In 2016, Rogue One rekindled my interest in Star Wars. Despite the figures mostly being 5 points of articulation, I found many of them good enough. So, I started buying a few: mostly the characters I really liked. The late spring of 2017 brought about a great many clearance sales on Star Wars figures. During that time, I was able to get many of the more highly priced 3.75 Black Series figures since they were at a price I found more palatable. But, I also picked up a few more of the 5 points of articulation figures that were 1/2 price. Among these were both a Deathtrooper and a Shoretrooper. After owning the Black Series Deathtrooper, the 5 POA figure was pretty dismal. But, since I didn't have another Shoretrooper option, the 5 POA didn't bother me as much with that release. I found the design more interesting than I originally thought I would. This, of course, lead to great frustration as I knew that Hasbro had produced a 3.75 Shoretrooper in super articulated form. I simply couldn't find one. I found remnants of his case several times: but the army builders were all cleared out by other collectors. So, I resigned myself to simply never getting this figure.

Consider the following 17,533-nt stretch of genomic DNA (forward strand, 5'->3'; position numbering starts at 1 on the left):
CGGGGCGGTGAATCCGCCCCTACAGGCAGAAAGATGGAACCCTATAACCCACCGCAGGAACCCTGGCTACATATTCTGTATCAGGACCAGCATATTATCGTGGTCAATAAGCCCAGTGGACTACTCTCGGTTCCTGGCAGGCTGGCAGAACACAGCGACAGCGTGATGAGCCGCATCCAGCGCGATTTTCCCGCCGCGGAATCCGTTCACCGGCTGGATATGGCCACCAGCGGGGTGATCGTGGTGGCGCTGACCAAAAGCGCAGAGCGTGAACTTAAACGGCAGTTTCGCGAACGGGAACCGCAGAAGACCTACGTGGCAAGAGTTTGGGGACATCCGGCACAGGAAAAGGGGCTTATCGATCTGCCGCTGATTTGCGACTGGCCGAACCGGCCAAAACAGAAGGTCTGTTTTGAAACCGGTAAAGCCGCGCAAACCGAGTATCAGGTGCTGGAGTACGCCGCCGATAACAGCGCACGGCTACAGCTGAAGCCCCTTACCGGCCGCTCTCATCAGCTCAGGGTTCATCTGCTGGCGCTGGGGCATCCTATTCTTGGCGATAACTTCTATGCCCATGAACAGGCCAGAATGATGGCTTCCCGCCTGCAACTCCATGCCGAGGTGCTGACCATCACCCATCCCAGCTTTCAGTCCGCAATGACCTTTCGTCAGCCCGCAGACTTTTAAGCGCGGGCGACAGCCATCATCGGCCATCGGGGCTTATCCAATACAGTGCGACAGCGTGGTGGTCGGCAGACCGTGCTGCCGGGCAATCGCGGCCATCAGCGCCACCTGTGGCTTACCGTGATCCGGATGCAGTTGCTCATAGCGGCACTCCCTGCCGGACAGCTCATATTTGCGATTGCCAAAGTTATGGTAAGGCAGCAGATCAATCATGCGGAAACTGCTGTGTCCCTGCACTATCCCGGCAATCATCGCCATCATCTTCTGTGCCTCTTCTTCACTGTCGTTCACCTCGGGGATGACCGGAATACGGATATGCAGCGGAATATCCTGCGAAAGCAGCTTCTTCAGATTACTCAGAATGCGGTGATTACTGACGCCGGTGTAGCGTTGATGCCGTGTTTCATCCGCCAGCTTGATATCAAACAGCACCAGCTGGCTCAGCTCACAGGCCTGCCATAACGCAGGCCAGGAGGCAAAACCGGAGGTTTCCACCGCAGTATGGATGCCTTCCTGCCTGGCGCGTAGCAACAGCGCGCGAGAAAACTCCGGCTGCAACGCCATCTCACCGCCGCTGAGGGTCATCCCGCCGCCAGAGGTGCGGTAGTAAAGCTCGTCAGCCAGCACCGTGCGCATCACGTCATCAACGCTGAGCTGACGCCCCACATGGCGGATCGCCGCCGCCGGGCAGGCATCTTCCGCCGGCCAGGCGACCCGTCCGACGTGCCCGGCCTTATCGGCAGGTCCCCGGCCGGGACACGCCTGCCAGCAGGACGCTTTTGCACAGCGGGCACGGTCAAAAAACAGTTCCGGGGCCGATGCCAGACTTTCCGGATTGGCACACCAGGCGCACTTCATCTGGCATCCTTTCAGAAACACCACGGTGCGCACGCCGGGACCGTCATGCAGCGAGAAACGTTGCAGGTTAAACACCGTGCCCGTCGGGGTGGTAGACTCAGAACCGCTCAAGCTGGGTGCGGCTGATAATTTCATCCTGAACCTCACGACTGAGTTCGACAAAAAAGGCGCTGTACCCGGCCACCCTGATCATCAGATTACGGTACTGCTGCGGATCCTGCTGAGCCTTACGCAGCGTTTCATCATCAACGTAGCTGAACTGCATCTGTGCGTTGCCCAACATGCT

The initial shipments of the Shoretrooper wave sold out quickly. While serious collectors were able to find them and buy them up, the more casual fan (a group I consider myself in these days) would only find them with incredible luck. As the calendar turned to 2017, the shipments of the figures seemed to dry up and boxed Shoretroopers became $30 figures on the secondary market. In the spring, though, Wal Mart reduced the price of Black Series figures to almost 60% off the previous retail. This caused some serious sell down of stock as the Black Series figures were now lower priced than the basic carded figures. (Though, to be fair, at my 2 local Wal Marts, they had only a smattering of Jyn Erso and Princess Leia figures available.) It also, though, pushed most of the remaining stock through the distribution chain. Collectors reported finding cases and cases of the Shoretrooper wave for the discounted prices. While my nearest Wal Mart never got any more stock, I missed the Shoretroopers by one day at the second that's closer to work. I searched in vain, but never found the missing figure. Despite the mass quantities of Shoretroopers showing up around the country for under $6 each, the aftermarket pricing didn't soften all that much. So, I gave up owning this figure and moved on.